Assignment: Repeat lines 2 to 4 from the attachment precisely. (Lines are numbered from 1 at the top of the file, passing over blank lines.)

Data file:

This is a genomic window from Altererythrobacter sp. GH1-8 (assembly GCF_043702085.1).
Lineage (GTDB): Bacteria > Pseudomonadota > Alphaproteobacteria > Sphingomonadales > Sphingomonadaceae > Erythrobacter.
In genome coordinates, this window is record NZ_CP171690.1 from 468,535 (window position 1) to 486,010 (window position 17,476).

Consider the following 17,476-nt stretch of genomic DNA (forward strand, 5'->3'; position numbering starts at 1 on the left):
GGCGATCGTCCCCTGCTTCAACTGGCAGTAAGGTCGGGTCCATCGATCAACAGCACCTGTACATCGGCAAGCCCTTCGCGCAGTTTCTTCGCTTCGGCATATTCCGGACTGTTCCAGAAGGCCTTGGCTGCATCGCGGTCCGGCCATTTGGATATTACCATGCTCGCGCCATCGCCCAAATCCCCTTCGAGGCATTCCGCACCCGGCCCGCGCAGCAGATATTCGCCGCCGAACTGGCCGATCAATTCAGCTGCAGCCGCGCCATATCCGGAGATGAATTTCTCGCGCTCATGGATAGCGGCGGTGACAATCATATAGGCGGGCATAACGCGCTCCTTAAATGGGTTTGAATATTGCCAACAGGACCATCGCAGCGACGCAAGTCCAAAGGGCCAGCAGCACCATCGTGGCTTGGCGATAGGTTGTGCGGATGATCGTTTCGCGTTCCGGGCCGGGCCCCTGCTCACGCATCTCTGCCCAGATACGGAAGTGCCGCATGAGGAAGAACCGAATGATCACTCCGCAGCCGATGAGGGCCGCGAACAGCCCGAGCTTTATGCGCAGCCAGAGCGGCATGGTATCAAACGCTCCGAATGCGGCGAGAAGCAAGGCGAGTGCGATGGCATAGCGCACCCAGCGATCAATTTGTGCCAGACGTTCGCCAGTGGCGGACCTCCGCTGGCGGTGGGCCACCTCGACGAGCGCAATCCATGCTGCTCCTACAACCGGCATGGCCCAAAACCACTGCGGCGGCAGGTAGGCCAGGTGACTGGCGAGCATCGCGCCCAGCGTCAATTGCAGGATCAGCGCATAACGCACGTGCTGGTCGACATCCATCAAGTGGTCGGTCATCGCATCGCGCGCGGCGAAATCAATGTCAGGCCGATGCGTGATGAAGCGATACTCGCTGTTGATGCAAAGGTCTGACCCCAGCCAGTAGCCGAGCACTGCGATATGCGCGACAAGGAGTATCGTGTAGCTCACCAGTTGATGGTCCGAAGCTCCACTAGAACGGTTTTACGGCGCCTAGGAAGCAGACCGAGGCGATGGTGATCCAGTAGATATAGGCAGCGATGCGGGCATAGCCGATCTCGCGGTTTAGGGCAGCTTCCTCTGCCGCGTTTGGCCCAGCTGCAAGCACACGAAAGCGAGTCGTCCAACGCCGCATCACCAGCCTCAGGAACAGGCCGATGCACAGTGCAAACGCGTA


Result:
Lineage (GTDB): Bacteria > Pseudomonadota > Alphaproteobacteria > Sphingomonadales > Sphingomonadaceae > Erythrobacter.
In genome coordinates, this window is record NZ_CP171690.1 from 468,535 (window position 1) to 486,010 (window position 17,476).

Consider the following 17,476-nt stretch of genomic DNA (forward strand, 5'->3'; position numbering starts at 1 on the left):